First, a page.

136 former B.C. government officials now work as lobbyists
New database shows 12 fossil fuel companies employ ex-ministers, staff
It’s called the “revolving door” and it’s been a problem in B.C. for years, with corporations hiring former cabinet ministers and senior bureaucrats as lobbyists.
These government insiders go back to the same offices where they used to work, only now they’re paid to influence policy decisions in favour of industry. Thanks to a new database, this back-and-forth is now easier to track and quantify.
Earlier this month the Investigative Journalism Foundation published their “Revolving Door” database, allowing the public to check which companies employ former government employees and elected officials.
Combing through the database, the IJF found that in B.C. “at least 136 people who formerly held office in the provincial government have traded in their public service careers to become paid lobbyists — positioning themselves to use their insider knowledge, and perhaps connections, to influence the government on behalf of private industry, organizations and special interests.”
In the middle of a climate emergency, and as B.C. is set to miss its emission reduction target for 2025 and 2030, the question of insider lobbyists advancing corporate interests has never been more timely.
Dogwood previously reported how oil and gas lobbyists targeted the B.C. government 1,032 times in just nine months last year. Searching through the IJF database, Dogwood found at least 12 energy companies whose current lobbyists include former government officials.
FortisBC, which sent Delta residents scrambling for safety after a pungent leak at a gas plant last week, employs lobbyists Jordan Bell and Gurpreet Vinning, both former staffers in multiple B.C. ministries.
Woodfibre LNG, which aims to export two million tons a year of fossil gas from a terminal near Squamish, can count on Moe Sihota, a former cabinet minister and NDP insider. Sihota also has a regular spot on the CBC Early Edition political panel.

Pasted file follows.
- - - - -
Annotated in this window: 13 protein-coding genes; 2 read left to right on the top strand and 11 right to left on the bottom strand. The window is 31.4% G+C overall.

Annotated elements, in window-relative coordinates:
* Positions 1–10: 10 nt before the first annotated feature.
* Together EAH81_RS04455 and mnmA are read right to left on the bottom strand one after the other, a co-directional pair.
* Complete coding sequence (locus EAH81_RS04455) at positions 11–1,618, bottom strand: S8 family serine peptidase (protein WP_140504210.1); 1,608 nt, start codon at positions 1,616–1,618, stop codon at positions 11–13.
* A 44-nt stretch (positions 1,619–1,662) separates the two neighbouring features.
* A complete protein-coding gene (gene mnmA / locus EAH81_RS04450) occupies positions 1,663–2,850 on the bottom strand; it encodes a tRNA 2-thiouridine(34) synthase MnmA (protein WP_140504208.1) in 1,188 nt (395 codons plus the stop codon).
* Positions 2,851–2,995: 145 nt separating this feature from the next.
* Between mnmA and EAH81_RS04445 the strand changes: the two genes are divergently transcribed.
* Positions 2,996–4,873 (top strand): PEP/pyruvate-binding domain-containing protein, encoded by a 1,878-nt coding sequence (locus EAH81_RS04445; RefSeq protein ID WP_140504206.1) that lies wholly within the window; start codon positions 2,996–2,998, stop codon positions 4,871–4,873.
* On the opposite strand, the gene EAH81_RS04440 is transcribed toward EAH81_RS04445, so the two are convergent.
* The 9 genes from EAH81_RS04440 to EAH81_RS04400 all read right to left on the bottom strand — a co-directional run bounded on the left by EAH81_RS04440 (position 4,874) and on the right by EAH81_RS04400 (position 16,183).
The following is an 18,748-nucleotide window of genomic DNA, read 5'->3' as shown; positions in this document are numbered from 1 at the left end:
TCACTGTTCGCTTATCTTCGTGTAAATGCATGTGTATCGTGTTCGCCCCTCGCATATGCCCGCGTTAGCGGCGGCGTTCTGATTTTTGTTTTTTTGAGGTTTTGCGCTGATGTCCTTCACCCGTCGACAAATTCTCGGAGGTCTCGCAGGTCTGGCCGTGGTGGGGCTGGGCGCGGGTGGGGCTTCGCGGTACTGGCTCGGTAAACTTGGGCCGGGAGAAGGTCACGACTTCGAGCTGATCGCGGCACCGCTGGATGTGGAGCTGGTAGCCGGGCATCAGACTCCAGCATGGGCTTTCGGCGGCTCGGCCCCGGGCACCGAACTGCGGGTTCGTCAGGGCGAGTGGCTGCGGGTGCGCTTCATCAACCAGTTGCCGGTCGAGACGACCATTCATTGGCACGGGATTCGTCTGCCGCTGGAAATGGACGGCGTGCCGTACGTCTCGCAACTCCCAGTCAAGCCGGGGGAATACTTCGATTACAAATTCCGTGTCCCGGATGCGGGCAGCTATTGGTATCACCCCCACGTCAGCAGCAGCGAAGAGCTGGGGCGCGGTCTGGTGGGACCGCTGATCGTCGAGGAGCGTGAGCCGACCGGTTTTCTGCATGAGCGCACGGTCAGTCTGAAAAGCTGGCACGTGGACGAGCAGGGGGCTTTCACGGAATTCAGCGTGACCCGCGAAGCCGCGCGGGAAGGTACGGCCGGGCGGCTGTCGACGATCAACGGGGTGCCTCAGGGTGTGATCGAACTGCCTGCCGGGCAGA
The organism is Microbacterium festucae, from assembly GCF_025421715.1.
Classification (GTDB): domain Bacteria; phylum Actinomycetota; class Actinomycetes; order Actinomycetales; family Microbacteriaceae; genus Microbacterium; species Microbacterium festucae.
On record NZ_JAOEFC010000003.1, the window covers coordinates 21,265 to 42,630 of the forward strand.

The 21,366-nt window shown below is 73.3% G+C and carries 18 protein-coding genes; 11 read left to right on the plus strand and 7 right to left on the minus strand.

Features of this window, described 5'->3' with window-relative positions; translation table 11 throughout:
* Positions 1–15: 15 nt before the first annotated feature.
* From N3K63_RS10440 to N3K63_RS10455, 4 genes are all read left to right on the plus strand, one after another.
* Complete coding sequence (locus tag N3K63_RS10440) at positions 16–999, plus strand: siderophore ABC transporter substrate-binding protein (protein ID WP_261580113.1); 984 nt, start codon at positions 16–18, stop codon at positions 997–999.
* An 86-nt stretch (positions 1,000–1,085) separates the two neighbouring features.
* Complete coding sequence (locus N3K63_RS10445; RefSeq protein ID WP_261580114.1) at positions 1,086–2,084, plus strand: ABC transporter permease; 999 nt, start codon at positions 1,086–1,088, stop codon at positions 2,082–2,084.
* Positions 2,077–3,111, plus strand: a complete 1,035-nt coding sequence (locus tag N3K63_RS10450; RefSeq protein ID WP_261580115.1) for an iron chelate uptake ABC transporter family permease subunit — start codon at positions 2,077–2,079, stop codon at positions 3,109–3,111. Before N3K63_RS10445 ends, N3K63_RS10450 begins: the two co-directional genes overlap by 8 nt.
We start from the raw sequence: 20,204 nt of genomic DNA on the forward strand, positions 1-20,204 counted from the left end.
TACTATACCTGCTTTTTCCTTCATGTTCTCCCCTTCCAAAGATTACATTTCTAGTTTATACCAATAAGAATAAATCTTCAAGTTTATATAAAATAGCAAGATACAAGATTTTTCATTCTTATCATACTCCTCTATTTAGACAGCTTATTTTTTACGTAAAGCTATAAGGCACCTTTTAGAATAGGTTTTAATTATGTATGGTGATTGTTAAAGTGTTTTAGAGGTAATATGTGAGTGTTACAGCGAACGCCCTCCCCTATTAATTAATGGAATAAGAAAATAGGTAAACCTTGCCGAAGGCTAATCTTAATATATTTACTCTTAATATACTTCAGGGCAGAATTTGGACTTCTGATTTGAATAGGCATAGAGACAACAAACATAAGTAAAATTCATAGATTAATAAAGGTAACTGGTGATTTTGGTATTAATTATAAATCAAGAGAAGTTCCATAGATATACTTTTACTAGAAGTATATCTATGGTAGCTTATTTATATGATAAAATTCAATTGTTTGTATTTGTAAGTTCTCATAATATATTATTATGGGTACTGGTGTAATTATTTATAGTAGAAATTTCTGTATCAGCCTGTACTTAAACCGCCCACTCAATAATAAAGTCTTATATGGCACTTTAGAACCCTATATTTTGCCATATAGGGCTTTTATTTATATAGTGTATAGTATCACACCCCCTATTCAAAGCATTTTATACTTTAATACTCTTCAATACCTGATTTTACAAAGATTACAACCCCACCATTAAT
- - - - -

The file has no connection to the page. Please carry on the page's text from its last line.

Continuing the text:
TC Energy, now working on plans for the Prince Rupert Gas Transmission pipeline, employs Kiel Giddens, a former chief of staff for the minister of Aboriginal Relations and Reconciliation (as it was called before a rebrand).
Tourmaline Oil Corp, Canada’s biggest fracking company, retains the services of Bradley Lavigne, former Chief of Staff to the Minister of Finance, and Michael Gardiner, a former BC NDP executive director and B.C. ministerial assistant.
Tourmaline and TC Energy are currently twisting the government’s arm to approve the Ksi Lisims LNG proposal in Nisga’a territory. The massive terminal, which is opposed by neighbouring First Nations, would put B.C.’s climate targets firmly out of reach.
What else can you find in the “Revolving Door” database?
While the IJF project offers a new tool for the public to scrutinize oil and gas lobbying, it can’t be a replacement for much-needed reforms to lobbying in B.C. Payments to lobbyists should be disclosed, and a cooling-off period should be mandated for all former public officials to prevent them from immediately working for powerful oil and gas corporations.